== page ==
Helen later decided to change her "Poop" routine to "Boop," and then change her title from the "Poop" and "Poo" girl to the "Boop" and "Boo" girl. Revealing that Helen Kane was never the "Boop" girl to begin with, she was originally the "Poop" girl. In most of her early performances, she is saying "Poop" not "Boop," which is why she held "Poo-Poo-Pa-Doo" contests.
The unique scat lyrics have a long controversy behind them. Many people have used similar or claim to be the originator of the phrase Boop-Oop-a-Doop. Today, "Boop-Oop-a-Doop" and the word "Boop" are official Betty Boop trademarks and cannot be used by others, even though the Boop from Betty's name was originally created and made popular by others as it was the exclamation point of the roaring twenties. People can use Boop to scat sing only they cannot use the name "Betty Boop" on merchandise as it is copyrighted, something singer Betty Boo learned the hard way when she attempted to use the name "Betty Boop" in her act in the 1980s. According to vast research, African-Americans originated the scat singing style and it was adapted by others. Scat singing in general is most associated with jazz, a genre of music that also originated in African-American communities in the United States, which also like scat singing was appropriated and became very popular among pretty much everyone who lived in that decade.
According to a 1852 article on African-Americans, it was quoted that it was often for them to sing old-time hymns and tunes with unction and that "Boop-De-Dooden-Do" was often in the chorus. According to white Americans of the 1850s, their singing had no counterpart or competition in the white race and that it wouldn't be the music of the future. Although, several decades later, things of course changed and then everybody wanted to emulate African-Americans' singing style.
Scat singing is said to have originated from West Africa, but emerged when singers in the early 1900s began to imitate the first jazz instrumentalists.
Gertrude Saunders stated that she had first used the scat singing style in 1921 in the musical Shuffle Along, Saunders was given tribute in 1938-1939 as originator of "Boop-Boop-a-Doop" and was celebrated as the originator in African-American newspapers up until 1950. In the musical Shuffle Along, Saunders' successor was Florence Mills.
However when Saunders indicated that she was the original "Boop" singer of songs, she actually meant that she was the first to interpolate "scat" into songs. She was more the "Tweet-Tweet-Tweet," "Twa-Twa-Twa," "Twat-Twat-Twat," girl, but also used a variety of scat into her songs.
Florence Mills who replaced Gertrude Saunders in the musical Shuffle Along would often use a "Tooty-Tooty-Too" in her song "Baby and Me," in a higher pitch obbligato, kind of like a flute.
Chic Kennedy a Broadway performer claimed in 1931, that she was the one true originator of "Poop-Poop-a-Doop." She claimed that Helen Sugar Kane, who had shared the same bill with her in 1928, had taken credit for her idea when she was taken ill.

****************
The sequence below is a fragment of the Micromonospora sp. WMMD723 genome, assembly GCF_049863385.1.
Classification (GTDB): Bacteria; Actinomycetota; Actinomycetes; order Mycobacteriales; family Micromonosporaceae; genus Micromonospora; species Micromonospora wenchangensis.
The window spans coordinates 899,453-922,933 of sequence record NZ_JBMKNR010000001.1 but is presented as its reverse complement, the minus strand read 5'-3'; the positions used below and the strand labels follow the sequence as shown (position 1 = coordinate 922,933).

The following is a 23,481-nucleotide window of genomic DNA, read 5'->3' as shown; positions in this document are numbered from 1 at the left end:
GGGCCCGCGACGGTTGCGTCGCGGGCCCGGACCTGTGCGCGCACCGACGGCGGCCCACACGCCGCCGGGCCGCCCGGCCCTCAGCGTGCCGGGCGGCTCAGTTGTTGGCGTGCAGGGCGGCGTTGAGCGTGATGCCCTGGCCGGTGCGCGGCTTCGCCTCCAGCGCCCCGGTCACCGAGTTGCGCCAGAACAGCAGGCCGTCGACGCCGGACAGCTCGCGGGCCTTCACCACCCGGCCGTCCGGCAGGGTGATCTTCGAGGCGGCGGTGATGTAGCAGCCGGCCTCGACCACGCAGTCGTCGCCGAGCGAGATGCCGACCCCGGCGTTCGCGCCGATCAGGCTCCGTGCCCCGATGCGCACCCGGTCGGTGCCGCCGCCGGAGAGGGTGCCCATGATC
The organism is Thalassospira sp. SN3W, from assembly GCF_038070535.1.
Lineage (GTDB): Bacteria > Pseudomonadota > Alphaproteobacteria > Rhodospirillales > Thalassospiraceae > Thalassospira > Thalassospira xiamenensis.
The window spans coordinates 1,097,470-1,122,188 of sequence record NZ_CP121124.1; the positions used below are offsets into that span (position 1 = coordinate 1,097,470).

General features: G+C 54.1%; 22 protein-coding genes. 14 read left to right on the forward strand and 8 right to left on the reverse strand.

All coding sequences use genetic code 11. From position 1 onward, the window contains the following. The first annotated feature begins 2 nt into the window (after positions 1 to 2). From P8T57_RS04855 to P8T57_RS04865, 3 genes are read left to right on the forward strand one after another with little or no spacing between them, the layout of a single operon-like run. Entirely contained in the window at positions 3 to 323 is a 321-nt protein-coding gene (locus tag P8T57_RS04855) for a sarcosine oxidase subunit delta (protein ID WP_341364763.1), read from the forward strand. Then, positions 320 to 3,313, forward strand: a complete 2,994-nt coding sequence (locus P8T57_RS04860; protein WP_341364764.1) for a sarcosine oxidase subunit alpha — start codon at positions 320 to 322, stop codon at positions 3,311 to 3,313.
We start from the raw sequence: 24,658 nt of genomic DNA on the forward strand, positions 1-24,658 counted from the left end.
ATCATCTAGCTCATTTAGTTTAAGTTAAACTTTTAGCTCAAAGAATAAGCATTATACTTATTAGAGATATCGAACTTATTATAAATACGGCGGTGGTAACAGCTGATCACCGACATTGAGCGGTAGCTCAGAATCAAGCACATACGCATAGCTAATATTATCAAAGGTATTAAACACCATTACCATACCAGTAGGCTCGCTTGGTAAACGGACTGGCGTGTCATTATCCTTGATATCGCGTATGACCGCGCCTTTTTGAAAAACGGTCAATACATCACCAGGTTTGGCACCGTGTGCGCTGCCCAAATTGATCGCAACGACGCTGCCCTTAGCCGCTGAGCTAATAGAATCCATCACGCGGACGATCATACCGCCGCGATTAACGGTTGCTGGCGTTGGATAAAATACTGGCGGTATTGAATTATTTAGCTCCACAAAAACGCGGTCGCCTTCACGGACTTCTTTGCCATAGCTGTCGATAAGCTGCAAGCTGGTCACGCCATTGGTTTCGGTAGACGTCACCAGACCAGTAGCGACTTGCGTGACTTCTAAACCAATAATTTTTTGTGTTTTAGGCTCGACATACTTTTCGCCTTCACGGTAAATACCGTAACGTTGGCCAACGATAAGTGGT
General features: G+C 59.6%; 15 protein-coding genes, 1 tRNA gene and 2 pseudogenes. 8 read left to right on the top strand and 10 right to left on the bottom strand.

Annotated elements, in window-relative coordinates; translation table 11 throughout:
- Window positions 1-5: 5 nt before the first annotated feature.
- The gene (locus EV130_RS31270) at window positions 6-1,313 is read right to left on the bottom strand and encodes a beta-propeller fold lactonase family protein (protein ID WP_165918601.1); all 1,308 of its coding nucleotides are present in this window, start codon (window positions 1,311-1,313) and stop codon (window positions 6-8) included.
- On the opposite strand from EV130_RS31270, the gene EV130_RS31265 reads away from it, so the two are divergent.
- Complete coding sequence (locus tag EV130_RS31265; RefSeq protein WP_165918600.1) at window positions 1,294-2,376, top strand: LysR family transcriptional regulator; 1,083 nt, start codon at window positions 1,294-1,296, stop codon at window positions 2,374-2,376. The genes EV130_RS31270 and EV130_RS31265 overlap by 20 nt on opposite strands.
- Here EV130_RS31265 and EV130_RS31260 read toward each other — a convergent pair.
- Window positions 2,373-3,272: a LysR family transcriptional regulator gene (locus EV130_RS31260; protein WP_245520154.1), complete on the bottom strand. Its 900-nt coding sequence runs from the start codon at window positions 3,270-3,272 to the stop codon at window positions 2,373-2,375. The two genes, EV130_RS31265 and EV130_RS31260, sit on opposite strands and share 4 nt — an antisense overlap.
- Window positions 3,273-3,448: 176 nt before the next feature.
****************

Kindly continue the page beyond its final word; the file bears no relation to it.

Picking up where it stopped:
The Duncan Sisters were prominent singers during the early 1920s, they used a "baby-talk" persona in their act long before "Helen Kane the Boop-Boop-a-Doop" girl was known. The sisters' 1923 song "Baby Sister Blues" is an early baby-talk song that features baby-talk and scat singing, which they would often use in their act. The Duncan Sisters release of "Um-Um-Da-Da" was brought up in court when Helen Kane claimed that her singing style, look and mannerisms were original. Kane later lost her suit when it was proven that her act was not original and had been performed not just by the "Duncan Sisters" but by a galaxy of performers.
Florence Mills impersonator Baby Esther Lee Jones, daughter of William Jones and Gertrude Jones, was an African-American child performer from Chicago who used to sing and dance in her act. Her ex-manager Lou Bolton taught her to scat sing starting from 1925. When she scat sung at cabarets during the 1920s she would interpolate "Boo-Boo-Boo", "Wha-Da-Da","Doo-Doo-Doo" & "Do-Do-De-Do-Ho-De-Wa-Da-De-Da," "Boo-Did-Do-Doo," "Lo-Di-De-Do," and would finish off her routine with a "De-Do."
She would also later go on to use the popular phrase "Boop-Boop-a-Doop" in her act. The actual "Boop-Boop-a-Doop" phrase is said to have been adapted from Esther Jones' original interpolations.
During the suit against Kane, an employee of Rudy Vallée claimed that a singer by the name of Edith Griffith had "Booped" in 1927. Edith was said to have affected a baby-talk voice in her stage performances. Alternative scat sounds that Griffith is said to have interpolated into her songs were "Do-Do-Da-Da," "Da-Da-Do-Do." "Da-Da-Da-Da," "Roo-Too-Too-Too," and "Da-Da-Da-Ba-Ba-Ba."
She was best known for her unique "Boop" scat singing style and her "baby-talk" style of singing and her ditzy baby-doll persona.
However it later came out that she had saw Florence Mills impersonator Esther Lee Jones do similar scat routines in 1928, and that Kane had adapted the sounds she had heard at the Everglades with her then manager Tony Shayne, who was also booking agent for Esther around that time.
Kane's original scat lyrics were "Da-Da-Da" and "Bu-Du-Da-Do," which sound somewhat similar to Esther Jones and Clarence Williams scat interpolations. Listen to Kane's first two 1928 recording "That's My Weakness Now" and "Get Out and Get Under the Moon" for comparison.
The "Boop" routine in Kane's first two songs that she released in 1928 both have a kind of prototype version of "Boop," indicating plagiarism.